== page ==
Buffalo Black & Lord Byron
Medicine Man Revival, Jon Bap, TREE.
Thu, June 29, 2017
Doors: 7:00 pm / Show: 8:00 pm (event ends at 12:00 am)Trees
This event is all ageshttps://www.treesdallas.com/event/1486329/
While it’s difficult to find a box that he fits into neatly, Bap is perhaps best described as an experimental soul artist. His background is in many ways traditional: He was raised in a musical family, first found his voice in the church choir, and clearly draws a lot of inspiration from classic funk, soul and R&B. The forms that his songs take, however, push beyond the commonly understood bounds of those genres. His aesthetic as a recording artist is one of disorderly virtuosity, a composer who piles up home-recorded sounds in unexpected and sometimes stunning ways. In this regard he has more in common with, say, the Dirty Projectors than D’Angelo, though he’s clearly indebted to both.
Nowhere is Bap’s outsider stance more clear than in his approach to percussion. The drums on Jon Bap songs clash and clatter, fighting for control of the tempo and the listener’s ear. He allows beats to collide at odd angles, to play counter-rhythms, to create an air of barely-contained chaos. On What Now? Bap has taken this sensibility a step further by fully removing the drummer from the songwriting process. Nearly all of the drum tracks on What Now? were sampled from hours of jazz drummer Mike Mitchell’s improvisations, which Bap recorded in preparation for the album and then sequenced to create these tracks. On these songs, Mitchell’s playing evokes everything from Questlove’s off-kilter kit work on Voodoo to Zach Hill’s manic fills to the inhuman breakbeats of IDM artists like Squarepusher and Aphex Twin.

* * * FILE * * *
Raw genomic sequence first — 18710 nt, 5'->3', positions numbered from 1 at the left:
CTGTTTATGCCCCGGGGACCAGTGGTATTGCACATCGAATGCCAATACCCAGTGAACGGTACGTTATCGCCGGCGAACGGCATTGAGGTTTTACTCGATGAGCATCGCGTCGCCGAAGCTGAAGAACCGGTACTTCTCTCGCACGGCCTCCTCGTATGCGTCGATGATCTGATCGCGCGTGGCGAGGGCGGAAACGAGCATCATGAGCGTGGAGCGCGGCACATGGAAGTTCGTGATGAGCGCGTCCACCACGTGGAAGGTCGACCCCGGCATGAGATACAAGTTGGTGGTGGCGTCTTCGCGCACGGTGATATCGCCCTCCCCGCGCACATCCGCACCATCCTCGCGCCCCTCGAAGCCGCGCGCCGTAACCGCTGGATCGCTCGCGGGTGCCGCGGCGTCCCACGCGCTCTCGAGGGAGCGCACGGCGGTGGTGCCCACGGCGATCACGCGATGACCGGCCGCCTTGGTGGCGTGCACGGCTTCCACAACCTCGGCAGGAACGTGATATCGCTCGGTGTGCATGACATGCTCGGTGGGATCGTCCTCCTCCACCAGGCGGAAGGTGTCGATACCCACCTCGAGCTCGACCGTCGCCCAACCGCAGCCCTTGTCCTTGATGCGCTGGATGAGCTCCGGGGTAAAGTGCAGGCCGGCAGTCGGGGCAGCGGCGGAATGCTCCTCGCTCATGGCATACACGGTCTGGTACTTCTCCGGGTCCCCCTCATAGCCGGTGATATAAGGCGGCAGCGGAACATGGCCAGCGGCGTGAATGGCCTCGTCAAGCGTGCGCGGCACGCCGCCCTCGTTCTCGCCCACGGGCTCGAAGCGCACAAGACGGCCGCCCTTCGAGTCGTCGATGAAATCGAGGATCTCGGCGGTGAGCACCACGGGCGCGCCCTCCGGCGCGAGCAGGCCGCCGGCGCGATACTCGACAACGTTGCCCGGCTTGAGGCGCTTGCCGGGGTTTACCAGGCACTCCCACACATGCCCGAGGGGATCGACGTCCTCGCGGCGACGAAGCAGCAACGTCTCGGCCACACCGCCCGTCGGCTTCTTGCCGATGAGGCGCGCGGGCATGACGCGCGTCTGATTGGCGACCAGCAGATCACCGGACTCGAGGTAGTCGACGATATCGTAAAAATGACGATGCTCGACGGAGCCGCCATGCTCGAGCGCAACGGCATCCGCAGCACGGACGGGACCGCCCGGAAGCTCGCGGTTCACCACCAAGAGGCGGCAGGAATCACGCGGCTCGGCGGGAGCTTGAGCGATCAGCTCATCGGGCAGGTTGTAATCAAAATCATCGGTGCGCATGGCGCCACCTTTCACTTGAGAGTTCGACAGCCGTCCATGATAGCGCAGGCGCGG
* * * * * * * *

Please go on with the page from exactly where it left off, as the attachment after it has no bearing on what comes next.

Despite the rhythmic discord, Bap’s best songs still manage to feel loose, warm and immediate. “Gotta Be Your Lover” sounds like the warped memory of a Prince song with a wind-up toy standing in for a drummer. “Don’t Run Into the Dark So Quick” is a devastating ballad, its wobbly, detuned guitar conjuring a dusty blues acetate, as Bap pleads with a wayward lover. And “Let It Happen,” the beautifully off-balance, Jeff Buckley-esque title track from Bap’s debut EP, gets a welcome reprise here, closing the album with one of Bap’s strongest vocal performances to date.
Jon Bap is a promising new voice, and the inventiveness and confidence he displays here is commendable, but he might benefit from an editor. What Now? has more than its fair share of interludes, field recordings and spoken-word bits, but its primary shortcoming is that there are simply not enough songs, especially by way of comparison to his more focused debut EP. Similarly, not every sonic experiment here clicks; songs like “Intuition” border on cacophonous in parts, when the songwriting begins to bow under the weight of too many tempos and layers. Still, it’s not difficult to see how this sort of willful messiness might support Bap’s overall aim, to surprise and unsettle the listener but also, to see that her patience is rewarded.
2709 Elm Street
Dallas, TX, 75226